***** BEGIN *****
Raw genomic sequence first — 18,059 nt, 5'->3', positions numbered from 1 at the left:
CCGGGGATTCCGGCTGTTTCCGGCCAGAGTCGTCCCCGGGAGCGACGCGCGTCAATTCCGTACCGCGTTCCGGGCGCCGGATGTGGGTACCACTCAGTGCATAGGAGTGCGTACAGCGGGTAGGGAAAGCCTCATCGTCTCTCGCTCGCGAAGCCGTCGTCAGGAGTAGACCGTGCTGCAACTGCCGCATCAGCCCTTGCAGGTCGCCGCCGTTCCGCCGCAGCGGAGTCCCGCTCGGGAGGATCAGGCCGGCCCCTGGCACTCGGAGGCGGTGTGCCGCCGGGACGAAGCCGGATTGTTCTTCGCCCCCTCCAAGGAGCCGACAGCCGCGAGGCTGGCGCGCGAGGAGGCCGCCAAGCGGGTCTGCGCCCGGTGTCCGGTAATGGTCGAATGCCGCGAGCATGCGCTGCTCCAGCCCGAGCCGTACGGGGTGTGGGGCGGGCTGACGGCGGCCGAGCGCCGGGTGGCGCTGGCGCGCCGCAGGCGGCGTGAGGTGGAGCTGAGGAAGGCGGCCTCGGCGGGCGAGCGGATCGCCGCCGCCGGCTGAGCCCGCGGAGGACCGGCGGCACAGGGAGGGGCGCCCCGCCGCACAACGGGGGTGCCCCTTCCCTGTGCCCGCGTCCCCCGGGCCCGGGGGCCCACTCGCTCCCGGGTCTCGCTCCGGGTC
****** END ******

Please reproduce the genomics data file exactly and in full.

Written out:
Raw genomic sequence first — 18,059 nt, 5'->3', positions numbered from 1 at the left:
CCGGGGATTCCGGCTGTTTCCGGCCAGAGTCGTCCCCGGGAGCGACGCGCGTCAATTCCGTACCGCGTTCCGGGCGCCGGATGTGGGTACCACTCAGTGCATAGGAGTGCGTACAGCGGGTAGGGAAAGCCTCATCGTCTCTCGCTCGCGAAGCCGTCGTCAGGAGTAGACCGTGCTGCAACTGCCGCATCAGCCCTTGCAGGTCGCCGCCGTTCCGCCGCAGCGGAGTCCCGCTCGGGAGGATCAGGCCGGCCCCTGGCACTCGGAGGCGGTGTGCCGCCGGGACGAAGCCGGATTGTTCTTCGCCCCCTCCAAGGAGCCGACAGCCGCGAGGCTGGCGCGCGAGGAGGCCGCCAAGCGGGTCTGCGCCCGGTGTCCGGTAATGGTCGAATGCCGCGAGCATGCGCTGCTCCAGCCCGAGCCGTACGGGGTGTGGGGCGGGCTGACGGCGGCCGAGCGCCGGGTGGCGCTGGCGCGCCGCAGGCGGCGTGAGGTGGAGCTGAGGAAGGCGGCCTCGGCGGGCGAGCGGATCGCCGCCGCCGGCTGAGCCCGCGGAGGACCGGCGGCACAGGGAGGGGCGCCCCGCCGCACAACGGGGGTGCCCCTTCCCTGTGCCCGCGTCCCCCGGGCCCGGGGGCCCACTCGCTCCCGGGTCTCGCTCCGGGTC